• International trade rules emerge as major new industry concern
  • Survey respondents upbeat on their company's prospects
  • More supplier consolidation and M&A expected in 2017
  • Connectivity tech tops hot tech list
  • China and India top list for car market growth prospects in 2017
  • Bosch tops supplier rankings on 2017 performance prospects
  • BMW tops OEM Group rankings on 2017 performance prospects
just-autos survey points to an industry that is positive and evolving, though subject to some uncertainties

just-auto's survey points to an industry that is positive and evolving, though subject to some uncertainties

Although the global auto industry is taking a positive view of prospects for 2017, trade worries have emerged as a significant new concern in this year's annual just-auto annual confidence survey.

Remarks by survey respondents suggest the source of rising trade concerns is mainly two-fold: (1) Uncertainties regarding international trade policies that will be implemented by the incoming Trump administration in the US and possible responses from other countries; and (2) ongoing uncertainty over future trade arrangements between the UK and EU after the UK's 2019 exit from the trade bloc.

However, respondents gave an upbeat assessment of their own company's prospects.

The survey - conducted at the end of 2016 - asks just-auto's global audience for their views on company prospects, industry challenges and market prospects in the year ahead.

When asked about business prospects for their company in 2017, some 72.6% said they viewed the outlook positively in terms of prospects for new orders and business (25.1% were 'very positive' with 47.5% 'quite positive').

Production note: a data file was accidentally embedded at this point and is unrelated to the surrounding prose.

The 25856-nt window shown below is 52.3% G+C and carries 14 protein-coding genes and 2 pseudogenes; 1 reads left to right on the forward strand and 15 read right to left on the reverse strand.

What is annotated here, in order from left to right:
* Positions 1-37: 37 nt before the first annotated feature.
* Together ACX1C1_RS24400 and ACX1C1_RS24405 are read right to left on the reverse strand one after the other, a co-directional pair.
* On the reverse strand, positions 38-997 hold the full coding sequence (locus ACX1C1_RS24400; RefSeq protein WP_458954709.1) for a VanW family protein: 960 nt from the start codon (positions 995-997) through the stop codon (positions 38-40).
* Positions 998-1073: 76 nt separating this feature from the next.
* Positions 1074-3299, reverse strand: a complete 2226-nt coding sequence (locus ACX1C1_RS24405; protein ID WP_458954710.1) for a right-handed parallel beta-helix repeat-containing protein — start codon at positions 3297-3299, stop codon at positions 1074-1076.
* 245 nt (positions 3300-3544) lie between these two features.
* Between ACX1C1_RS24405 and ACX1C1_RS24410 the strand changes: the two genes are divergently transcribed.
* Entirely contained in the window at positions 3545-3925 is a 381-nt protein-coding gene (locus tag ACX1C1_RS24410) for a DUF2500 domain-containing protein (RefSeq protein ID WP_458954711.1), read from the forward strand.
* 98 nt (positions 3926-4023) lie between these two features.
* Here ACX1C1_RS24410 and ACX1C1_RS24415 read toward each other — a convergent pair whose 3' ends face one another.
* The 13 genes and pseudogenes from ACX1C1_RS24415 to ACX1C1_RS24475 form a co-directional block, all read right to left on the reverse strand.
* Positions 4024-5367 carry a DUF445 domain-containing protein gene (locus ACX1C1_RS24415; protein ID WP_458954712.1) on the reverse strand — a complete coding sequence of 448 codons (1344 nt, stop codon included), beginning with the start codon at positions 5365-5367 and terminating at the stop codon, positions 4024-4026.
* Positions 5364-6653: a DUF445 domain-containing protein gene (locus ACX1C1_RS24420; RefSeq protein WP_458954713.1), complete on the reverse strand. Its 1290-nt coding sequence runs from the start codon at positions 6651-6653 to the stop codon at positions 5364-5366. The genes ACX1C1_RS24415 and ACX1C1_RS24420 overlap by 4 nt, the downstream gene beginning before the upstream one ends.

When asked about the risks for the year ahead, risk of recession and also the risk associated with uncertainties related to international trade rules were cited - by a considerable margin (way ahead of raw material prices, oil prices or industrial relations) as by far the two biggest industry concerns, with the trade worries slightly edging recession as the biggest risk for the year ahead.

Uncertainties in relation to costs of international trade are particularly significant in an industry such as automotive with its large - in volume and value terms - international flows of parts and vehicles. Those uncertainties can be expected to impact investment decisions ahead of any changes to tariffs or non-tariff trade costs.

In his campaign for office, US president Donald Trump suggested that the US should apply 35% tariffs to car imports from low-cost Mexico, that new import tariffs should apply to Chinese goods and criticised international free trade deals that he believes have disadvantaged the US.

Survey participants were asked how concerned they are about the possibility of a changed US government position on international trade agreements (such as NAFTA) or other protectionist measures that have been proposed by the US president-elect. The responses were in the form of a rating on scale of 1-10 (1=not concerned and 10=extremely worried). The mean from the results was 5.9. There is perhaps a degree of reassurance that the average was no higher than that.

More supplier consolidation

Survey respondents also expect that the auto industry will see further corporate restructuring. Some 90% expect to see even more supplier industry consolidation in 2017, with the majority expecting most of that activity to be further down the supply chain, rather than mega deals.